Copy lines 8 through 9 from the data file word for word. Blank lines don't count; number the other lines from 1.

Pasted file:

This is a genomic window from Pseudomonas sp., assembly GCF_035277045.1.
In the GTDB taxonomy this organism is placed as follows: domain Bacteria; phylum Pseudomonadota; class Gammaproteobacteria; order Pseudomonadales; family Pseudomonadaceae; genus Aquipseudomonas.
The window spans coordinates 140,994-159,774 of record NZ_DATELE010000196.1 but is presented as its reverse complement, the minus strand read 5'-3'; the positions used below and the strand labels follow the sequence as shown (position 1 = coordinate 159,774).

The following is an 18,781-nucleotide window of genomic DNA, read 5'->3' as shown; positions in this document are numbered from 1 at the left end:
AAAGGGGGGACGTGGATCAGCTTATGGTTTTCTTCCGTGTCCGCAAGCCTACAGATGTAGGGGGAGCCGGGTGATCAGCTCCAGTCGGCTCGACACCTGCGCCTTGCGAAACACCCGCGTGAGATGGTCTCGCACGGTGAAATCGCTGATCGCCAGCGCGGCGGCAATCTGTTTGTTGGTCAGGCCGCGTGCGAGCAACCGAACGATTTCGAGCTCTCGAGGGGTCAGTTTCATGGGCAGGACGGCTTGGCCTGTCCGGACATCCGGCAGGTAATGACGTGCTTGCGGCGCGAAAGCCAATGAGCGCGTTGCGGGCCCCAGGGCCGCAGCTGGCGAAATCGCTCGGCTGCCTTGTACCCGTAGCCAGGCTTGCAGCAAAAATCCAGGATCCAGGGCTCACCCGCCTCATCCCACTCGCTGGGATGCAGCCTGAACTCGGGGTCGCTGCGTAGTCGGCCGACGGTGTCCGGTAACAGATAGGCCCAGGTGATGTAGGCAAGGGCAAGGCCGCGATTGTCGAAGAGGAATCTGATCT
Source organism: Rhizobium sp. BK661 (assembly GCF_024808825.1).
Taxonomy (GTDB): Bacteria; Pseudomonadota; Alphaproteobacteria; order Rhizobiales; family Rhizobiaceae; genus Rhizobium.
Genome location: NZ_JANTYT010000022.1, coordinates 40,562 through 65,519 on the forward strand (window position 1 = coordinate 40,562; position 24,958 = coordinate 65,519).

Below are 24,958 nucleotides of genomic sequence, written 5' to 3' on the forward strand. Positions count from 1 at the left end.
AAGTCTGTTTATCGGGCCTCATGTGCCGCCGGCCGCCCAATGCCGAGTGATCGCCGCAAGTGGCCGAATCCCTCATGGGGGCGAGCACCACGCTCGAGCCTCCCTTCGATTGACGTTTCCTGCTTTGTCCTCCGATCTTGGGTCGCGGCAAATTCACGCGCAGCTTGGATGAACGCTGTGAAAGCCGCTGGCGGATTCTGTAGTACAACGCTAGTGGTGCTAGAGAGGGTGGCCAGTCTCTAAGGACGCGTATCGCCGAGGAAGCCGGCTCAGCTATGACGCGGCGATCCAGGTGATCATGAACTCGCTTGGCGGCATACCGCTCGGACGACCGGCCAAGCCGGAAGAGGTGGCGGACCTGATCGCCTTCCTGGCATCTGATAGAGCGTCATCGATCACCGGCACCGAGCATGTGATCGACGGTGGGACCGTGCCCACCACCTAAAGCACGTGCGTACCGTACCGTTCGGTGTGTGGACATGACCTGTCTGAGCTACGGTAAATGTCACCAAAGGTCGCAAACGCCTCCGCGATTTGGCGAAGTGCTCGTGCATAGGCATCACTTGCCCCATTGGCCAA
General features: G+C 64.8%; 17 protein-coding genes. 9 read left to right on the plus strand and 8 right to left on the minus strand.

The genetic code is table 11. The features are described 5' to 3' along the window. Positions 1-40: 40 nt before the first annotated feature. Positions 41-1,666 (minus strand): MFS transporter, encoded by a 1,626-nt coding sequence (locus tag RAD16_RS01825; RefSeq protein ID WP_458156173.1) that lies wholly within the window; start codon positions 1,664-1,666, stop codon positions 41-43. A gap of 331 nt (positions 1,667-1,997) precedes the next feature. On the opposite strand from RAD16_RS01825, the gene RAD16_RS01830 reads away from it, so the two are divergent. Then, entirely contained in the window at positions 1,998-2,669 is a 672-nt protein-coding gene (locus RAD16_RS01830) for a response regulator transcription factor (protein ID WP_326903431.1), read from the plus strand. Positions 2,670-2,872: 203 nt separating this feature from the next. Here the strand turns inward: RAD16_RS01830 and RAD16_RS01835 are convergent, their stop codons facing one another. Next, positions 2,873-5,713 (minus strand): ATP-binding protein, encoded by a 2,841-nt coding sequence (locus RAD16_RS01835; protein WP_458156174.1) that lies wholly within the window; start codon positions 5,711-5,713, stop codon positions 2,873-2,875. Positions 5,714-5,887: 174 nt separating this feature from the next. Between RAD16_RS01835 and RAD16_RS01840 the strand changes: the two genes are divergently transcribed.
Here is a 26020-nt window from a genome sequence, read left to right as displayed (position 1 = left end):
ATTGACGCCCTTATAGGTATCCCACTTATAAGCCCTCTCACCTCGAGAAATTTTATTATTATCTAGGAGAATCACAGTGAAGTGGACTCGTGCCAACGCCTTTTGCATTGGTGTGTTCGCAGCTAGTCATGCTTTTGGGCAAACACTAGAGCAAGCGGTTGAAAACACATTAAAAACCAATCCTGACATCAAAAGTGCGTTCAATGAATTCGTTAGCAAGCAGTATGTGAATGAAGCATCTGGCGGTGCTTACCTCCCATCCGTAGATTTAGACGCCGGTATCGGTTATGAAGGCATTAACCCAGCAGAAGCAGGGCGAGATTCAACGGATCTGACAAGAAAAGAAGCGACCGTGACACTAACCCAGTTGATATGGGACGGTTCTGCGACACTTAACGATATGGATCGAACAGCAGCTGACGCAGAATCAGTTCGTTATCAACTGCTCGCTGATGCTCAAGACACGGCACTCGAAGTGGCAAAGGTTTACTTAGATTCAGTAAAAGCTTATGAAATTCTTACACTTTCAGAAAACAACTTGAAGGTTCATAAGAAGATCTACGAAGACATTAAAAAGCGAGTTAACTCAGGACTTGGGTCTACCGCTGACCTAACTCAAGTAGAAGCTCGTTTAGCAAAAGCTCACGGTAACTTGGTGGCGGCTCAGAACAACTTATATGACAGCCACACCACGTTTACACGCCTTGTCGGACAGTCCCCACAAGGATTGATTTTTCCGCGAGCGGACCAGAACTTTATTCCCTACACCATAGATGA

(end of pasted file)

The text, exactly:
Genome location: NZ_JANTYT010000022.1, coordinates 40,562 through 65,519 on the forward strand (window position 1 = coordinate 40,562; position 24,958 = coordinate 65,519).

Below are 24,958 nucleotides of genomic sequence, written 5' to 3' on the forward strand. Positions count from 1 at the left end.